Reading list

  • A government watchdog review of the deaths of two girls, allegedly at the hands of their caregivers, has faulted the state in one of the cases. The report from the Office of Program Evaluation and Government Accountability, which was released this morning, says “poor job performance” could caused a lapse in intervention that could have reduced the risk for one of the girls. The report is the subject of a hearing with the Legislature’s Government Oversight Committee that started at 9 a.m. today.
  • Diane Russell is facing new questions about her campaign finance filings. Staff for the Maine Ethics Commission have recommended that the former state representative, who is running for governor as a Democrat, be found in violation of rules that require candidates to be specific about the reason for certain expenditures and to disclose when they make payments to people who live with them. Russell, who made more than $12,000 in payments to a campaign staffer for whom she provided a room, said the violations were oversights she is working to correct. No fine is being considered by the commission.
  • Maine Republicans argued their legal case to be left out of ranked-choice voting on Wednesday. Lawyers for the party told a judge in U.S. District Court that using the new voting method would violate their constitutional rights to free association. A decision is expected early next week.
  • Maine’s elver season ended this morning amid claims of illegal sales. The fishery was shut down two weeks early at 6 a.m. today by the Maine Department of Marine Resources because of illegal sales where buyers are paying substantially less for the tiny eels on the black market. In March, the price per pound for legal elvers was at a record high of more than $2,700 a pound. As of Wednesday, approximately 9,060 pounds of Maine’s 9,688-pound quota had already been harvested.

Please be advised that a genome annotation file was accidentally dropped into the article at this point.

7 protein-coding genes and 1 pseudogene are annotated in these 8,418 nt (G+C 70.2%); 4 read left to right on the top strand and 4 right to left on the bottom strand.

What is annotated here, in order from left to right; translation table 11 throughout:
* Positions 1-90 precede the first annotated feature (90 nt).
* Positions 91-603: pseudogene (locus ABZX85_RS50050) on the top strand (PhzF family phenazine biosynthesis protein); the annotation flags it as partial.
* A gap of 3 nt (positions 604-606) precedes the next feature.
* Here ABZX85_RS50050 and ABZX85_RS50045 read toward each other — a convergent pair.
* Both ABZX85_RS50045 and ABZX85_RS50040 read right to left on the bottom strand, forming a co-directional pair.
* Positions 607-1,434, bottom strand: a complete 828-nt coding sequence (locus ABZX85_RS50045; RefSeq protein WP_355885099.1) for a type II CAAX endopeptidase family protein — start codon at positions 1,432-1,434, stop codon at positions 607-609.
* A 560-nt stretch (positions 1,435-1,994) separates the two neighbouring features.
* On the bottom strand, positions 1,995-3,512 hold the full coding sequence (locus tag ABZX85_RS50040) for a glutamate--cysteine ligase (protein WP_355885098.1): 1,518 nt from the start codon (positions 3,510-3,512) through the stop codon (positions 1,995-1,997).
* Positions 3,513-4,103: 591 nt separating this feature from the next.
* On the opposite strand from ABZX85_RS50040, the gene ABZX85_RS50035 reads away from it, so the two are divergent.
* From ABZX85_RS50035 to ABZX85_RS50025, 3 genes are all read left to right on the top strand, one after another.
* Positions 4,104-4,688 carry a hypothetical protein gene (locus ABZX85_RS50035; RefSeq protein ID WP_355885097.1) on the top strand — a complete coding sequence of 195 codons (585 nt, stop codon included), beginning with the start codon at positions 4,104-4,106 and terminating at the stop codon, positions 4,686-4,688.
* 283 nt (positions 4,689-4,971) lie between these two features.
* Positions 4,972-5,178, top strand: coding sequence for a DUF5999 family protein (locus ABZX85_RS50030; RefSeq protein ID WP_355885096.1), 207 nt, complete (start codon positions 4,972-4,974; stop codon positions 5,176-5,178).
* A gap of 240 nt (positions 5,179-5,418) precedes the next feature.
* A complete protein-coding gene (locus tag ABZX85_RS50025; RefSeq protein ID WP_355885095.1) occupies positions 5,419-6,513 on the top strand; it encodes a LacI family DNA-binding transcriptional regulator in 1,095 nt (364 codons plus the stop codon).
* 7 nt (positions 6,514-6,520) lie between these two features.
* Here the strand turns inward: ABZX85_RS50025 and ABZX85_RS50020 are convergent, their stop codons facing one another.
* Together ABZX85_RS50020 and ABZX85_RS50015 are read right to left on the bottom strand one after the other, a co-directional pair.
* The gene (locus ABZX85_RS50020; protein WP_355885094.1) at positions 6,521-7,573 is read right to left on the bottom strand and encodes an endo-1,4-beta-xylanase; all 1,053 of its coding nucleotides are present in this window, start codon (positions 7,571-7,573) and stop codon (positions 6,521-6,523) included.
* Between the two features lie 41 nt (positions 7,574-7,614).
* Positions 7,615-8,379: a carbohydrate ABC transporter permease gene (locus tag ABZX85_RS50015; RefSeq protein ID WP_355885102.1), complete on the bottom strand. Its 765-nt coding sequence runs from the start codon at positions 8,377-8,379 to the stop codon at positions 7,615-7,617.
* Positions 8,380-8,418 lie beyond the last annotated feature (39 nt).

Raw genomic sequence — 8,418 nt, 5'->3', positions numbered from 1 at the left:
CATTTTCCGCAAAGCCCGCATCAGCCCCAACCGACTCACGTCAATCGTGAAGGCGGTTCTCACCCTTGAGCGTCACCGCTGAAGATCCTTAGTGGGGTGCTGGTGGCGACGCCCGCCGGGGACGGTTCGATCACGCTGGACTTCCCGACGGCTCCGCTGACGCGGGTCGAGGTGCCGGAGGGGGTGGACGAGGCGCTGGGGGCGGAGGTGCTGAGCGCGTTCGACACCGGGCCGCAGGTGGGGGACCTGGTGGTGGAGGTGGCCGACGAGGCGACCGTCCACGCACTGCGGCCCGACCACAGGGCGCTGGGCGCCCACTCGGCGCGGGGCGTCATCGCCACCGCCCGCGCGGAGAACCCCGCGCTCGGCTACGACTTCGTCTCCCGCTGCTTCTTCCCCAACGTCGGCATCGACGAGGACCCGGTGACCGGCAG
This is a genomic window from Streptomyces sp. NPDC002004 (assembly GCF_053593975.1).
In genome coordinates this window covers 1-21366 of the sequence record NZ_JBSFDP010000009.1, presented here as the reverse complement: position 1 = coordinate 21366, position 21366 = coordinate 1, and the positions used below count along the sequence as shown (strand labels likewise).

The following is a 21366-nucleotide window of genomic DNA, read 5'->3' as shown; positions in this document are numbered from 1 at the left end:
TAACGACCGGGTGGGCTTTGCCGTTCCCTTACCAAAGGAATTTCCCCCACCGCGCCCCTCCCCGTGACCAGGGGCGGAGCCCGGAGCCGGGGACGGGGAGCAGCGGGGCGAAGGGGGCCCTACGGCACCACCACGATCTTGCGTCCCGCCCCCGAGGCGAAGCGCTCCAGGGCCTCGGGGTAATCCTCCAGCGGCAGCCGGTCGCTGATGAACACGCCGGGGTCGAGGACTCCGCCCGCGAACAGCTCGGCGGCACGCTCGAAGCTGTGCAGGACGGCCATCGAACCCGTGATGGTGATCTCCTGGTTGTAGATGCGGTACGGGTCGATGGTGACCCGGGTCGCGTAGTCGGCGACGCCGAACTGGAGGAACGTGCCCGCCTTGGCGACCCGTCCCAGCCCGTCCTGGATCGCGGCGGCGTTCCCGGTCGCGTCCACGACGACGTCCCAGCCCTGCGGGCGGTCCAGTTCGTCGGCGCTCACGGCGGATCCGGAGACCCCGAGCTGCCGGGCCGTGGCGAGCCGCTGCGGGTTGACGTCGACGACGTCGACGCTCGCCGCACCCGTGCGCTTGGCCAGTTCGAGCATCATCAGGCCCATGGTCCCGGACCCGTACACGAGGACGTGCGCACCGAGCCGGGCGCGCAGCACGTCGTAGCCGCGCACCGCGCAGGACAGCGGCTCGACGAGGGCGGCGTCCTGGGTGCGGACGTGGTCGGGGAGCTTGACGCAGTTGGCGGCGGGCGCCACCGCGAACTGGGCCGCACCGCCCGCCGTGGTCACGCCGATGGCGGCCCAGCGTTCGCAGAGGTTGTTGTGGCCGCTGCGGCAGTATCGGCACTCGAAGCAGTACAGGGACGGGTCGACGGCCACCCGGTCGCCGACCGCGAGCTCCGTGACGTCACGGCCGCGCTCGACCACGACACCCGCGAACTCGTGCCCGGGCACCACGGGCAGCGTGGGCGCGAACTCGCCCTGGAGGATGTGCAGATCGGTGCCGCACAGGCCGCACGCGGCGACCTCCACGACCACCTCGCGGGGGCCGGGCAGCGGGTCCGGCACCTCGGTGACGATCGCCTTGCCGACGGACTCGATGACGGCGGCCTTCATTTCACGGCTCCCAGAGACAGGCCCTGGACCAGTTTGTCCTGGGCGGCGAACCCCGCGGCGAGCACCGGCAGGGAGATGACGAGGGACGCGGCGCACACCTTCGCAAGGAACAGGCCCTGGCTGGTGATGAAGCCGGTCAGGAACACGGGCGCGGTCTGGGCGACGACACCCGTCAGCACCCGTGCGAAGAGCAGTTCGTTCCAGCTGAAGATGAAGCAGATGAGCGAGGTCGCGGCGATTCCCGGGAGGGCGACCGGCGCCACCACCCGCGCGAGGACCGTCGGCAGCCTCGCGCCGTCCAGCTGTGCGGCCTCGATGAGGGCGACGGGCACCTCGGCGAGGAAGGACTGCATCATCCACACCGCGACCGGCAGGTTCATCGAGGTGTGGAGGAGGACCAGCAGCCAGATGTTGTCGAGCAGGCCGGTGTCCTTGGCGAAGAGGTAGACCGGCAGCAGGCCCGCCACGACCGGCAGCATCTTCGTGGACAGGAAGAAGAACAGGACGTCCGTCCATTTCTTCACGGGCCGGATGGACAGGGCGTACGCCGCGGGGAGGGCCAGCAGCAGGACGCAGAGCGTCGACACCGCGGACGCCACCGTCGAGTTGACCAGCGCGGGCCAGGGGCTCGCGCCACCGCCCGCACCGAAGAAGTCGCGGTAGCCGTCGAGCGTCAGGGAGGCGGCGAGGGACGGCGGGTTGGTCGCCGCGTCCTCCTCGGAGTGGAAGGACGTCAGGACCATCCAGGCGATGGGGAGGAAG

• Isleboro residents are suing the state over ferry service fare hikes. The island residents are suing over a doubling of the cost ot tickets to and from the mainland. The suit filed Wednesday in Kennebec County Superior Court argues that the fee hikes mean “many long-term residents and businesses can no longer afford to live or do business on Isleboro.” Under the new rates, an adult from Isleboro who crosses with a car will see a cost increase from $13.75 to $30.

Young ears hear everything

I was driving my boys to school this week when I heard the 7-year-old in the back seat saying to himself “Yanny, Laurel. Yanny. Laurel.”

In case you’ve been under a rock, one of the internet’s recent viral sensations is that we all hear differently and that played the same sound, some of us hear one name and others hear the other, depending on your ears. It’s sort of like that dress that everyone was fighting over the color of in 2015.  

“Why are you saying that?” I asked my boy. He was stretching out the words and forcing the pronunciations.

“Because everyone says those words sound different to everyone else. I can hear both, see? Yyyyannnnny. Laaauuuurrel.”

Well, that’s settled. Here’s your soundtrack.Christopher Cousins

Today’s Daily Brief was written by Christopher Cousins, Michael Shepherd and Robert Long. If you’re reading this on the BDN’s website or were forwarded it, click here to get Maine’s only newsletter on state politics via email on weekday mornings.

To reach us, do not reply directly to this newsletter, but email us directly at, or

Christopher Cousins

About Christopher Cousins

Christopher Cousins has worked as a journalist in Maine for more than 15 years and covered state government for numerous media organizations before joining the Bangor Daily News in 2009.